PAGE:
Leadership in HR: tips for partnering with management

by Janie Smith30 Apr 2014
Helping your organisation to get the most out of its people resources is HR’s constant challenge and to succeed, you need to have the trust and respect of management, according to Bruce Ross-Adams, executive general manager HR at St Ives Group.

“From an HR leadership point of view, you’re very much working in a space of supporting, advising and leading the operational leadership in a direction where they can get the most out of their people resources. It’s a situation of getting them to a point where they respect and abide by your advice and input.

“It’s one of the challenges that every leadership team faces, the need to deliver on whatever their goals are and for the HR or people leadership, it is around how do you get the most from your investment in people and how do you enable them to perform and deliver the outcomes that the operations require?”

He said that HR at an executive level has a consultative, advisory and educational role, which includes helping management to understand the consequences of their decisions and the opportunities around how they manage their staff.  

“It means being knowledgeable about the whole equation of how you utilise your people resources and providing information and feedback to them. You need to demonstrate a high degree of knowledge of the subject that surrounds people and how they interact in an organisational sense because quite often what happens is their focus is around, ‘I want that outcome so give me that outcome’. The HR leadership comes in saying, ‘Well, let’s get the process right for getting that outcome, because if you go straight to the outcome, you will likely incur consequences – sometimes not so good consequences’.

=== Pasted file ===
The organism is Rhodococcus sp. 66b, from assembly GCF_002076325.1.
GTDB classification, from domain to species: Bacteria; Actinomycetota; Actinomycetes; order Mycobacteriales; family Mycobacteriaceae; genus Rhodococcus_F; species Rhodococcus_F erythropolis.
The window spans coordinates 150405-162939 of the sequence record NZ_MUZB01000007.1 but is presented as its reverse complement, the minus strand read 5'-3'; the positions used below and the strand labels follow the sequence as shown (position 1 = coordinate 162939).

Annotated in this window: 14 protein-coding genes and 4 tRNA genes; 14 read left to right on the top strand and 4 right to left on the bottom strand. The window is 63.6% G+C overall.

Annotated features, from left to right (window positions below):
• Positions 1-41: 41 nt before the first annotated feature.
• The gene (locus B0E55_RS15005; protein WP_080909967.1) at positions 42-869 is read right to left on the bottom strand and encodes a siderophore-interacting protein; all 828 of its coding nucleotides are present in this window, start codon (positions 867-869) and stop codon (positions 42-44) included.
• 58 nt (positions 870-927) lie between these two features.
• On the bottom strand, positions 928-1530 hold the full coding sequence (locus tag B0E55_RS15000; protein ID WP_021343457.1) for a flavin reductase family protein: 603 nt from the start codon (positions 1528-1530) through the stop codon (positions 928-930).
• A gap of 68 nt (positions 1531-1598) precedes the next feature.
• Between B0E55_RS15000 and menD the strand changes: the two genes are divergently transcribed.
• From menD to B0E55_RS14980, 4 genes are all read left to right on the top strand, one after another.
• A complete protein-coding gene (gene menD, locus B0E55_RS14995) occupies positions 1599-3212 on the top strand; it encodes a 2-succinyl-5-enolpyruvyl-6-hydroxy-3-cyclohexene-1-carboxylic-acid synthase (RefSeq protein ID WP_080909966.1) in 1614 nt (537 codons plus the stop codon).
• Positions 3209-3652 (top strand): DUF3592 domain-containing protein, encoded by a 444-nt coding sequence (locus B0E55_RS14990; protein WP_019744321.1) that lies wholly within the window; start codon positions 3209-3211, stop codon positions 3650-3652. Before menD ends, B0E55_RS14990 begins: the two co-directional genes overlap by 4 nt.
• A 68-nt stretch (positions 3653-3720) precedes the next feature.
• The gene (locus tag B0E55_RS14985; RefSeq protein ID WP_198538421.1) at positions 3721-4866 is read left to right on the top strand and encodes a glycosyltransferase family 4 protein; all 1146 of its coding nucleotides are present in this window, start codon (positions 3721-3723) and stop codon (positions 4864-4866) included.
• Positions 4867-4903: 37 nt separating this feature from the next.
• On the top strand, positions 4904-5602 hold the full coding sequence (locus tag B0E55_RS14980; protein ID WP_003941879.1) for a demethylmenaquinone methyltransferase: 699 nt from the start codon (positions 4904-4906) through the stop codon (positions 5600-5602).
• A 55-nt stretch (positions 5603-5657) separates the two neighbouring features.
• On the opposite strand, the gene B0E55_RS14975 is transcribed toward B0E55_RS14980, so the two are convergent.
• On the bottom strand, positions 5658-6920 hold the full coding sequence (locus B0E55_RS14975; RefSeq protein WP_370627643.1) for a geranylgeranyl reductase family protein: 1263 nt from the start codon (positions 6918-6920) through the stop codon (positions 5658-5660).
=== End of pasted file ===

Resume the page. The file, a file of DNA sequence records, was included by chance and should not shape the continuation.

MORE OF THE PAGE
“For example, you might say, ‘I want to deliver X product or X service by next week’ but if you haven’t got the resources aligned or organised for that, you might need 10 resources to do that activity but if you’ve only got five in place and you drive beyond what they are capable of, you might get the result but the consequences on the people resources could be damaging. It’s a case of providing that balance and doing it in a way as leadership to make them aware.”

Tips for building a relationship with management:
  • Have a high degree of knowledge about the people resources – understand where the skill levels are in the organisation and what the contractual arrangements for the staff and where the boundaries are
  • Find ways to explore and improve productivity. Know where the gaps and holes are in the structure of the organisation and proactively anticipate the resource needs
  • Create a context where they are happy and keen to consult with you before formalising or executing their decisions
Bruce will give a presentation on HR’s Seat at the Table: Mastering your own Leadership Presence at the HR Summit in Perth, 21-22 May. Click here for more information on the summit.
 

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